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Characteristics of persistent hotspots of Schistosoma mansoni in western Côte d’Ivoire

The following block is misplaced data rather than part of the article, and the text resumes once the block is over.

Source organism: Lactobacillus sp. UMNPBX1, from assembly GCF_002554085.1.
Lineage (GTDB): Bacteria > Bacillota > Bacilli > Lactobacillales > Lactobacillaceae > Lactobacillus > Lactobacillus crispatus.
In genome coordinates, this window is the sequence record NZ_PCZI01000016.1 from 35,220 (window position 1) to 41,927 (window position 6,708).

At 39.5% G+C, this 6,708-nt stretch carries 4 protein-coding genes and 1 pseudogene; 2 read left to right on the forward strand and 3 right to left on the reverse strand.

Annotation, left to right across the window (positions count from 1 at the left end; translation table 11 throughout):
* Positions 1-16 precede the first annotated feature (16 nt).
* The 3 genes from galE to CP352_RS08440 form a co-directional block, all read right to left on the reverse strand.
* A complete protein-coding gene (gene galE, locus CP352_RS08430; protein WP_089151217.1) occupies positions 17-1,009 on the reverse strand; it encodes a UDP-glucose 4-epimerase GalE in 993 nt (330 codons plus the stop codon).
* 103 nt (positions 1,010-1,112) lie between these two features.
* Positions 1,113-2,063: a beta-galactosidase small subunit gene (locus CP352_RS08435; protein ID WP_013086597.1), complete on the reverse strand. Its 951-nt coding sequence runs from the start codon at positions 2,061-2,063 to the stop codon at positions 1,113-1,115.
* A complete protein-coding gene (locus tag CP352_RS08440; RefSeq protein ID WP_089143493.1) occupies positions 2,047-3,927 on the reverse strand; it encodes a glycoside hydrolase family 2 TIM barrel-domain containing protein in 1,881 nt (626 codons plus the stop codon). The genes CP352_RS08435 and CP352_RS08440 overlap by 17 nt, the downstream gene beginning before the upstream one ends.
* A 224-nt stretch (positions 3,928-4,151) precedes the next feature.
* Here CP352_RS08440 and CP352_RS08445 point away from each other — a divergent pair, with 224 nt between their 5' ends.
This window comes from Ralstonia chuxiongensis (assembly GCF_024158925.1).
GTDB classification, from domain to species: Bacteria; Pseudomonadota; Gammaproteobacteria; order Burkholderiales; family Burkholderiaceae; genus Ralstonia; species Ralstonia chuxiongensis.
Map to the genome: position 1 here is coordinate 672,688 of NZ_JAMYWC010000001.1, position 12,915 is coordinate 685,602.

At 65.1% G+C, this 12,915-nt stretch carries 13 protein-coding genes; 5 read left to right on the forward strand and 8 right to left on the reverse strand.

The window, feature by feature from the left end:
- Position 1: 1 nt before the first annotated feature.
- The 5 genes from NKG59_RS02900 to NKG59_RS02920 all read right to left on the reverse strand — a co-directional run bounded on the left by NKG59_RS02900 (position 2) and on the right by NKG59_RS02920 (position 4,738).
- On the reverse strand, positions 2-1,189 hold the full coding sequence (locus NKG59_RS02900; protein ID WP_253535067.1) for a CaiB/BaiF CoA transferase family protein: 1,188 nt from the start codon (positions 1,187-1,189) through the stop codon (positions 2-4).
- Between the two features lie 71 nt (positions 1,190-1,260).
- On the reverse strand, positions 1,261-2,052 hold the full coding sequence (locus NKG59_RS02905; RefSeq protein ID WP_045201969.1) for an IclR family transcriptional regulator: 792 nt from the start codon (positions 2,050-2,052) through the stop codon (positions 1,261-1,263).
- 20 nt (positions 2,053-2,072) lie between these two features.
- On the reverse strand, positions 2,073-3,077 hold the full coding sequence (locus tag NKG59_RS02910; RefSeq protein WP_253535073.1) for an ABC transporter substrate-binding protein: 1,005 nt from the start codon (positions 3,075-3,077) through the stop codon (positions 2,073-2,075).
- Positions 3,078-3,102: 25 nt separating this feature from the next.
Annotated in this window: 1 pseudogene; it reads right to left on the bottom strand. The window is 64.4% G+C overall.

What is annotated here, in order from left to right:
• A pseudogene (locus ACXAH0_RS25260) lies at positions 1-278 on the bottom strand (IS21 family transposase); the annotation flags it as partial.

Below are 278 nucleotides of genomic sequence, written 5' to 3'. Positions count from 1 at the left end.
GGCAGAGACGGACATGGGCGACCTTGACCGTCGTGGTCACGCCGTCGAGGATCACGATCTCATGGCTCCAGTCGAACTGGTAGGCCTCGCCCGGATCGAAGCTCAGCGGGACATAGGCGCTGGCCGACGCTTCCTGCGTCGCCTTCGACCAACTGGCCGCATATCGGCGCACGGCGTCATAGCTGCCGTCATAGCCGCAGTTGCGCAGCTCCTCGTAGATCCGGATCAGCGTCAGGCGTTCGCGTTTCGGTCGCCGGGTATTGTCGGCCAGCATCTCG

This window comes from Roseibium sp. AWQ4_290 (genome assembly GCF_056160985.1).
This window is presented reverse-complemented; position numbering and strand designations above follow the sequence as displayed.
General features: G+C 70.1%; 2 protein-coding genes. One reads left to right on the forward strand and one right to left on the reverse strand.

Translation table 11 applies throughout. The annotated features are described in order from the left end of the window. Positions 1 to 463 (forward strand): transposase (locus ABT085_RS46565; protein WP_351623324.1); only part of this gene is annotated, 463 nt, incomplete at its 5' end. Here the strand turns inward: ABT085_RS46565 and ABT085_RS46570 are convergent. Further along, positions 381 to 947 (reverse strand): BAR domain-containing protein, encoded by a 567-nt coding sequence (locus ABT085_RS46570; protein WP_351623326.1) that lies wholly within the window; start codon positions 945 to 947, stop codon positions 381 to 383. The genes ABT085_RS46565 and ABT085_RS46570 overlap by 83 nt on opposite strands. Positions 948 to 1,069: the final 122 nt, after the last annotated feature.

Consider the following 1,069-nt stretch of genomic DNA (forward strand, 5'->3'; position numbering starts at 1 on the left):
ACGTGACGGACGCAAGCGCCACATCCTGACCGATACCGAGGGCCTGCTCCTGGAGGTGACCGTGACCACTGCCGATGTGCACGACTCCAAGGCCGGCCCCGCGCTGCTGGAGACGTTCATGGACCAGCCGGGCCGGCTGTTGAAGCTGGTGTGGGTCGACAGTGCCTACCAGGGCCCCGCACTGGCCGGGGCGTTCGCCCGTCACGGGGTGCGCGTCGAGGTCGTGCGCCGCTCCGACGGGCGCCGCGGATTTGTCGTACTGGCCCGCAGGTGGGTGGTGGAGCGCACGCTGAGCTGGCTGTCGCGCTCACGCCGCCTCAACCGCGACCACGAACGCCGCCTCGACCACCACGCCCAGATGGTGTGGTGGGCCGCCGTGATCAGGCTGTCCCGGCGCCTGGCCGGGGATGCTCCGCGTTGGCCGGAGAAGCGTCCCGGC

Abstract Background Preventive chemotherapy with praziquantel is the cornerstone of schistosomiasis control. However, in some social-ecological settings, the prevalence and/or intensity of Schistosoma infection does not lower meaningfully despite multiple rounds of preventive chemotherapy, a phenomenon termed persistent hotspot (PHS). We assessed the characteristics of PHS in a Schistosoma mansoni -endemic area of Côte d’Ivoire. Methods In October 2016, a cross-sectional parasitological survey was conducted in 14 schools in the western part of Côte d’Ivoire, one year after multiple rounds of preventive chemotherapy. In each school, 50 children aged 9-12 years were randomly selected and invited to submit two stool samples and one urine sample. Stool samples were subjected to triplicate Kato-Katz thick smears for S. mansoni diagnosis. Urine samples were examined by a filtration method for S. haematobium eggs. PHS was defined as failure to achieve a reduction in the prevalence and/or intensity of S. mansoni infection of at least 35% and 50%, respectively after multiple rounds of preventive chemotherapy targeting school-aged children. A questionnaire was administered in six schools to obtain data on demographic characteristics, including human-water contact behaviours, water, sanitation and hygiene and history of preventive chemotherapy. A malacological survey was conducted in December 2016. Results The overall prevalence of S. mansoni and S. haematobium in the 14 surveyed schools was 9.5% and 2.6%, respectively. There were four PHS among six schools that underwent detailed investigation. The S. mansoni prevalence in the four PHS was 10.9% (95% confidence interval (CI): 6.4-15.5%), compared to 6.6% (95% CI: 1.4-11.8%) in the remaining two schools. The arithmetic mean of S. mansoni eggs per gram of stool (EPG) among infected children was 123.8 EPG in PHS and 18.7 EPG in the remaining two schools. A statistically significant difference between PHS and the other schools regarding praziquantel coverage was found with higher coverage rate observed in PHS (98.4% versus 89.0%, X 2 = 3.7, p = 0.001). There was no significant difference with regard to access to clean water in the two groups of schools. Children bathing in open freshwater bodies were at higher odds of S. mansoni infection (odds ratio (OR) = 4.5, 95% CI: 1.6-12.6). A total of 76 human-water contact sites (53 in PHS and 23 in the other schools) were examined and 688 snails were collected, including 92 Biomphalaria pfeifferi , 25 Bulinus forskalii , 16 Bu. globosus and one Bu. truncatus . Conclusion Children in PHS schools bathed more frequently in open freshwater bodies, and hence, they were potentially more exposed to S. mansoni . Our findings call for an integrated control approach, complementing preventive chemotherapy with behavioural change implementation in PHS settings.
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